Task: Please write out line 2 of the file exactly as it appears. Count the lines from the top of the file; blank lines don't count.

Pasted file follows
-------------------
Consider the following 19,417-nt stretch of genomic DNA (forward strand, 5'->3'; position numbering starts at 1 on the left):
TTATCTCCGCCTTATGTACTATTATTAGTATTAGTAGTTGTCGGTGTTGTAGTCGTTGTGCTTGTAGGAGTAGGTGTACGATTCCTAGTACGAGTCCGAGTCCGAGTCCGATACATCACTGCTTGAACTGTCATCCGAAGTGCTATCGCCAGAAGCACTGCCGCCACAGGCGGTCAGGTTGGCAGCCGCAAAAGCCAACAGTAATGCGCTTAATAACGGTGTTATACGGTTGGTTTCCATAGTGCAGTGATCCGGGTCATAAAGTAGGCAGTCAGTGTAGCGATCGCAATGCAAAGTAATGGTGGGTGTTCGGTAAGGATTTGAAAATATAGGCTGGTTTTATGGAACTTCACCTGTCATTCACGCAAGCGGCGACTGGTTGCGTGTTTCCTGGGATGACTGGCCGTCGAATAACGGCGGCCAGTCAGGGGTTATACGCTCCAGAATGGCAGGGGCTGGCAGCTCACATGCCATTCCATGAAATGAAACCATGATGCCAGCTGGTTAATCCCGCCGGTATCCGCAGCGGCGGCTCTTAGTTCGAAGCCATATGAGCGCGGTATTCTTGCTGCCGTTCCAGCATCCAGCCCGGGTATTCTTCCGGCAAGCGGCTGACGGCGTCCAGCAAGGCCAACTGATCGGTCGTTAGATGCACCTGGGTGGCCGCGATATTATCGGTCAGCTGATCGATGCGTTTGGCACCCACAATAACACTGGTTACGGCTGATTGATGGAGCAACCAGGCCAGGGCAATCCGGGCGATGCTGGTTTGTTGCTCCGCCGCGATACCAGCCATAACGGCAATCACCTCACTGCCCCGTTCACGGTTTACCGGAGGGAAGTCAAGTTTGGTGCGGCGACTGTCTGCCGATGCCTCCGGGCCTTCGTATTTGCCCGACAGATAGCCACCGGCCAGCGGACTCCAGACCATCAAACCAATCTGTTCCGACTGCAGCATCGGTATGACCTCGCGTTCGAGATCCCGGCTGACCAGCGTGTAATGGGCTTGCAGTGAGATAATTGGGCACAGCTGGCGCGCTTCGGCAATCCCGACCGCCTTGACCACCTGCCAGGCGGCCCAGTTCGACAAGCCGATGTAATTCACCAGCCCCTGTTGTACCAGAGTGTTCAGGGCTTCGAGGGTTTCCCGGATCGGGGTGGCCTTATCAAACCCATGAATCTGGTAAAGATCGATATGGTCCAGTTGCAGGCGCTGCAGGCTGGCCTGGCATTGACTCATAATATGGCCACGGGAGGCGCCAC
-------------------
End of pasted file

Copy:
TTATCTCCGCCTTATGTACTATTATTAGTATTAGTAGTTGTCGGTGTTGTAGTCGTTGTGCTTGTAGGAGTAGGTGTACGATTCCTAGTACGAGTCCGAGTCCGAGTCCGATACATCACTGCTTGAACTGTCATCCGAAGTGCTATCGCCAGAAGCACTGCCGCCACAGGCGGTCAGGTTGGCAGCCGCAAAAGCCAACAGTAATGCGCTTAATAACGGTGTTATACGGTTGGTTTCCATAGTGCAGTGATCCGGGTCATAAAGTAGGCAGTCAGTGTAGCGATCGCAATGCAAAGTAATGGTGGGTGTTCGGTAAGGATTTGAAAATATAGGCTGGTTTTATGGAACTTCACCTGTCATTCACGCAAGCGGCGACTGGTTGCGTGTTTCCTGGGATGACTGGCCGTCGAATAACGGCGGCCAGTCAGGGGTTATACGCTCCAGAATGGCAGGGGCTGGCAGCTCACATGCCATTCCATGAAATGAAACCATGATGCCAGCTGGTTAATCCCGCCGGTATCCGCAGCGGCGGCTCTTAGTTCGAAGCCATATGAGCGCGGTATTCTTGCTGCCGTTCCAGCATCCAGCCCGGGTATTCTTCCGGCAAGCGGCTGACGGCGTCCAGCAAGGCCAACTGATCGGTCGTTAGATGCACCTGGGTGGCCGCGATATTATCGGTCAGCTGATCGATGCGTTTGGCACCCACAATAACACTGGTTACGGCTGATTGATGGAGCAACCAGGCCAGGGCAATCCGGGCGATGCTGGTTTGTTGCTCCGCCGCGATACCAGCCATAACGGCAATCACCTCACTGCCCCGTTCACGGTTTACCGGAGGGAAGTCAAGTTTGGTGCGGCGACTGTCTGCCGATGCCTCCGGGCCTTCGTATTTGCCCGACAGATAGCCACCGGCCAGCGGACTCCAGACCATCAAACCAATCTGTTCCGACTGCAGCATCGGTATGACCTCGCGTTCGAGATCCCGGCTGACCAGCGTGTAATGGGCTTGCAGTGAGATAATTGGGCACAGCTGGCGCGCTTCGGCAATCCCGACCGCCTTGACCACCTGCCAGGCGGCCCAGTTCGACAAGCCGATGTAATTCACCAGCCCCTGTTGTACCAGAGTGTTCAGGGCTTCGAGGGTTTCCCGGATCGGGGTGGCCTTATCAAACCCATGAATCTGGTAAAGATCGATATGGTCCAGTTGCAGGCGCTGCAGGCTGGCCTGGCATTGACTCATAATATGGCCACGGGAGGCGCCAC